Wednesday, February 27, 2013

With In My Mother's House Author Joni Cham

Last Sunday, I had the pleasure of meeting up with author Joni Cham, who brought me a copy of her prize-winning debut, In My Mother's House. It was awarded the Special Jury Prize in the Novel Category (Premio Jose) at the Premio Thomas: UST Quadricentennial Literary Prize. The book was launched, among others, as part of DLSU's centennial celebration.

Proudly posing with her work

Book signing! Not her first and definitely not her last

At Little Tokyo

The novel tackles the strained relationship between a Chinese mother and a daughter raised in middle-class Philippines. I'm only a few chapters into the book but Joni, who has an MFA in Creative Writing from De La Salle University, is already showing how talented and capable she is in handling the nuances of her story.

In My Mother's House is published by Central Books for DLSU. It's available at all Central Books branches:

SM Megamall
5/F Building A

G/F Phoenix Bldg.
927 Quezon Ave., QC

Ever Gotesco, Manila Plaza Mall
Recto Ave, Manila

To know more about Joni and her debut novel, visit her blog at or email her at You can also follow her on Twitter: @pakainin.

Thursday, February 14, 2013


When I was much younger, my mother taught me that history was divided in two. BC meant 'Before Christ.' But because 'Anno Domini' was too complicated for me to remember, we settled for the mnemonic After Death.

In 2003, I learned to separate my own history by that defining year. What came before, what followed after. There are certain hollow places that cannot be filled in a year, in ten. I will still chase after Vienna. I will still cry when I hear a familiar Beatles tune play. But with the old dreams and the old hurts are new ones, crowding and insistent. It is ten years A.D. Just because it's gotten easier doesn't mean that I don't find it hard that you're gone.

Tuesday, February 12, 2013

How They Met and Other Stories (David Levithan)

I'm in love with David Levithan's How They Met and Other Stories. Consider this:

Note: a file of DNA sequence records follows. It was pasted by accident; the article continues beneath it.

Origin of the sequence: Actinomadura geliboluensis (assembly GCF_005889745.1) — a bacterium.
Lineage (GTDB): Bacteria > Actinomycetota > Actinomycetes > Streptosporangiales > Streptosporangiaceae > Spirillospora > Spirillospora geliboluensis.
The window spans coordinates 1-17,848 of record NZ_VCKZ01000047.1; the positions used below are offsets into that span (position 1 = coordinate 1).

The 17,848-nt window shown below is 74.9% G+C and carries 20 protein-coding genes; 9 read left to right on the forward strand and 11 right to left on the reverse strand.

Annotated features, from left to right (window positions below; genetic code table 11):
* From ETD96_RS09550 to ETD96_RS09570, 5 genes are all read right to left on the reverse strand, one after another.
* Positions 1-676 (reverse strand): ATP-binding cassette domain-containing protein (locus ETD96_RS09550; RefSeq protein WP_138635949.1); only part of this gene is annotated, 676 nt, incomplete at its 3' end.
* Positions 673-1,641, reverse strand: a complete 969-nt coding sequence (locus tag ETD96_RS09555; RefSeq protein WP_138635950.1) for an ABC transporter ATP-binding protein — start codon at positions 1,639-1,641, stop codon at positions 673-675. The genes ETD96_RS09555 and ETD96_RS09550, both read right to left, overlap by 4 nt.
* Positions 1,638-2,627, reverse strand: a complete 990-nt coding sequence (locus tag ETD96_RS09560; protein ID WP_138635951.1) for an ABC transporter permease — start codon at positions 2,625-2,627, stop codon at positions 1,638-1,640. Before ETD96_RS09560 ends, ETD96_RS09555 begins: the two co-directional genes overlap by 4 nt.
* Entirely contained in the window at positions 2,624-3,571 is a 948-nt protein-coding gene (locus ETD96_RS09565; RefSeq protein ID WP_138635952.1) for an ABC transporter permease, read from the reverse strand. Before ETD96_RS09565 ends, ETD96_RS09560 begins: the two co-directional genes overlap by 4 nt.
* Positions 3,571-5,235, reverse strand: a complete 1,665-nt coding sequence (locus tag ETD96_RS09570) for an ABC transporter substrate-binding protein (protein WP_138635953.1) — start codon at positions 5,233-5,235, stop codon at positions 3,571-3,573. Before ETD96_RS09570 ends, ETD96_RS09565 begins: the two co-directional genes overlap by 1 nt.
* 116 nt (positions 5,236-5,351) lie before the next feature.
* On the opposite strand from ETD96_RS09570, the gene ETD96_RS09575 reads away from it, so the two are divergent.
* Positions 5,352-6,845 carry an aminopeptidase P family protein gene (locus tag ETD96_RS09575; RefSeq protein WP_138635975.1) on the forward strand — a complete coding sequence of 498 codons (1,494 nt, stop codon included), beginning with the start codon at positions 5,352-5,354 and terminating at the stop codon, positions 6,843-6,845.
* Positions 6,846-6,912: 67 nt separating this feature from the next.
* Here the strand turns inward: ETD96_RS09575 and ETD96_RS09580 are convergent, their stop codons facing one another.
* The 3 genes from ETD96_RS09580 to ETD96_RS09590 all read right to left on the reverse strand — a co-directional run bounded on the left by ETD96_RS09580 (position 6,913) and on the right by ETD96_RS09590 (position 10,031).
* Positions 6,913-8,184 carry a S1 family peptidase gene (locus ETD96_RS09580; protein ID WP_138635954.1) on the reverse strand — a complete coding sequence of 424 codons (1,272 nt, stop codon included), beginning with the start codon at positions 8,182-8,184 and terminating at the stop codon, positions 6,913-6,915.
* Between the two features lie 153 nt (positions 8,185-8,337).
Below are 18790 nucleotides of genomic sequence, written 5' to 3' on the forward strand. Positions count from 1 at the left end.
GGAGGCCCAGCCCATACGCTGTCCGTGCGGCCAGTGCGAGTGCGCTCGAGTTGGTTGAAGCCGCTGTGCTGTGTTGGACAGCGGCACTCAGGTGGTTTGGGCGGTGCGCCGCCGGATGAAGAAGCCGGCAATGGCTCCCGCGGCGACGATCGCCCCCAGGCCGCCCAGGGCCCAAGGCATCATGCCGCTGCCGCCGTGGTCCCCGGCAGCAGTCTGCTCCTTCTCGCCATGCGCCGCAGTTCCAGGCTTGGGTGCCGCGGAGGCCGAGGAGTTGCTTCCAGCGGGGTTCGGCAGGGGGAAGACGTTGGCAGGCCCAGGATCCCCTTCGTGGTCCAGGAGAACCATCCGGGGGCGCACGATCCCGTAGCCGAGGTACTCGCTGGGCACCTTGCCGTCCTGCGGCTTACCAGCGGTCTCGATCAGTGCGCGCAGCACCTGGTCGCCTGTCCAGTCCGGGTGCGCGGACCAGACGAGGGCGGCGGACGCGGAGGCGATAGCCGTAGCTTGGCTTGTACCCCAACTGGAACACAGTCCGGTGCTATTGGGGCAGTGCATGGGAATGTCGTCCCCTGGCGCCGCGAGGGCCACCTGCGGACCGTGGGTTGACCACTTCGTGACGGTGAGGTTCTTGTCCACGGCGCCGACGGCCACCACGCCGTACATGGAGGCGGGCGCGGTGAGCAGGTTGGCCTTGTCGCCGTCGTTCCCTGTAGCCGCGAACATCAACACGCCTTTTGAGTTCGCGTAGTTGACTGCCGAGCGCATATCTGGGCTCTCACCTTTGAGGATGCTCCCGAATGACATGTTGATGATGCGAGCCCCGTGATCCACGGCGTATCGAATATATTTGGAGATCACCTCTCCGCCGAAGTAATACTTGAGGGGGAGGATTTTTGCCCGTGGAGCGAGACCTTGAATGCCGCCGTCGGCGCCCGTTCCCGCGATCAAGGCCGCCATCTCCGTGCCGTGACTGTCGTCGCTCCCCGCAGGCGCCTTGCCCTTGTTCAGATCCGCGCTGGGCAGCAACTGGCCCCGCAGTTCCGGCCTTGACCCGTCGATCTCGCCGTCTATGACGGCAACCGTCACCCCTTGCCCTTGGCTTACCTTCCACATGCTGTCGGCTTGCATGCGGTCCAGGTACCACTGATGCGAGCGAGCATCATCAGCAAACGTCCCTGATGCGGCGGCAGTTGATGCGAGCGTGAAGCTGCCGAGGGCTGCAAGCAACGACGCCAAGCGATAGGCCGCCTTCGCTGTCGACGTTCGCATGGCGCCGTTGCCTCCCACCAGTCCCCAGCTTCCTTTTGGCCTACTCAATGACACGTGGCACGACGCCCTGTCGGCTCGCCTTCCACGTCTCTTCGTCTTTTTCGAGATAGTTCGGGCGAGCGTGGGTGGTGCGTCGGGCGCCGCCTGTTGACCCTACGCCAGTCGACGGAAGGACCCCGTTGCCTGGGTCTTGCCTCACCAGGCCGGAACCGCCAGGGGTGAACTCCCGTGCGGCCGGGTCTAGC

C'mon, you've seen the movie: As soon as the headstrong girl announces she's not going to fall in love, you know she'll be falling in love before the final credits. That's the way the story goes. Only it's not going to be my story. I am taking my story in my own hands. I don't care for the way it's supposed to go. Some people find happily ever after in being part of a couple, and for them, I say, good for you. But that's no reason we should all have to do it. That's no reason that every goddamn song and story has to say we should. - "Miss Lucy Has a Steamboat," p48
What do I know about love? Not much--that's the safe answer. Even when I think I have a grasp on it, something comes along to make me realize I don't know anything at all. - "the escalator, a love story," p78
In this collection of stories about love, David Levithan defines abstractions with the familiar, even the mundane, and then turns the mundane into springboards for some three o'clock epiphany. There are so many facets explored here: friendship, sex, obsession, heartbreak, gay love, straight love. Even with the overboard of romance in a collection like this, Mr Levithan keeps his characters from becoming cliches. They can be heartbreakingly honest. They can lie with conviction. They are confused. They are certain. He also takes us through different perspectives and narrative styles, ensuring that the writing is always fresh and never static.